The edge of my mini-woodland is filled in with bountiful flowers of volunteer goldenrod (species unknown) and white snakeroot (Eupatorium rugosum). A month ago, this shady area was dominated by great blue lobelia (Lobelia siphilitica), which has now gone quietly to seed (as has the sweet joe pye weed on the right). There’s still plenty of food for pollinators and birds.
Look closely at this flowering dogwood (Cornus florida) and you’ll see lots and lots of bright-red fruit. These trees are growing in part shade, which is their preferred siting. A dogwood tree placed in full sun would be severely drought stressed now, after more than a month of low rainfall. In nature, these shallow-rooted trees always grow under the shade of canopy trees, often at the woodland edge. Dogwood berries are especially nutritious, and birds never leave them on the trees or shrubs for long. Migrating birds will stop to eat these berries within the next few days. And speaking of berries . . .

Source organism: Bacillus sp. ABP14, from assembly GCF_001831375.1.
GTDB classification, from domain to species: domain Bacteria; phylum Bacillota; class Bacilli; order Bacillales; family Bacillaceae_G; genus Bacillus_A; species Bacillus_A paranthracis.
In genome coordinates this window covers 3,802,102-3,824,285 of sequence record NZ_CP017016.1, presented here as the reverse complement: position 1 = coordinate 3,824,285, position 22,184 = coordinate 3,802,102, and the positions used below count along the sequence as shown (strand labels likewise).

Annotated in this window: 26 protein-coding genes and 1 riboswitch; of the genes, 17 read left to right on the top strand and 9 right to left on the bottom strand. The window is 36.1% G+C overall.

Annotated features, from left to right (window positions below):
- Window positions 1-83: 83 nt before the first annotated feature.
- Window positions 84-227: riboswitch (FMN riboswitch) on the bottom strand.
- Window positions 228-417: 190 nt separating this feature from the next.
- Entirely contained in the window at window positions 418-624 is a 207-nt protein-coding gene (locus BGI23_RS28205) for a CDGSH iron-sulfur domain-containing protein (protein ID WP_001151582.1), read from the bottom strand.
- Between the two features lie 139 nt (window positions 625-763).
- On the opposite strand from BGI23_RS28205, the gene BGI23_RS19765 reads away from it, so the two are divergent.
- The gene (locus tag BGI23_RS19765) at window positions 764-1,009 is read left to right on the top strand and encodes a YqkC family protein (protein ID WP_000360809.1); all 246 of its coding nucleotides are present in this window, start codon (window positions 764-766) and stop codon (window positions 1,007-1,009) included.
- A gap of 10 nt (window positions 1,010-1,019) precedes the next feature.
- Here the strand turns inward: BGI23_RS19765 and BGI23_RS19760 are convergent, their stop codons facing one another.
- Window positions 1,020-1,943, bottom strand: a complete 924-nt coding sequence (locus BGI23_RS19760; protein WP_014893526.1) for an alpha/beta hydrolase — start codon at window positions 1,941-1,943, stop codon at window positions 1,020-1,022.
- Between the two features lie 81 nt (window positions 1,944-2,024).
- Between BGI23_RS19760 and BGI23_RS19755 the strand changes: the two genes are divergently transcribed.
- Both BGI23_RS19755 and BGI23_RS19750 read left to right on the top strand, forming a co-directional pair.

. . . back in July I showed you a picture of these cranberry bush (Viburnum trilobum) berries just as they were showing color. Compare that with the way they look now–ripe and juicy (edible to humans but very acidic). Usually birds don’t eat these berries until well into the winter, kind of as a last resort. This year they seem to be disappearing early, despite the abundance of other fruit. Maybe the cool nights have ripened them early.
I love to try to figure out the interactions of plants and animals in my garden and to watch autumn unfold.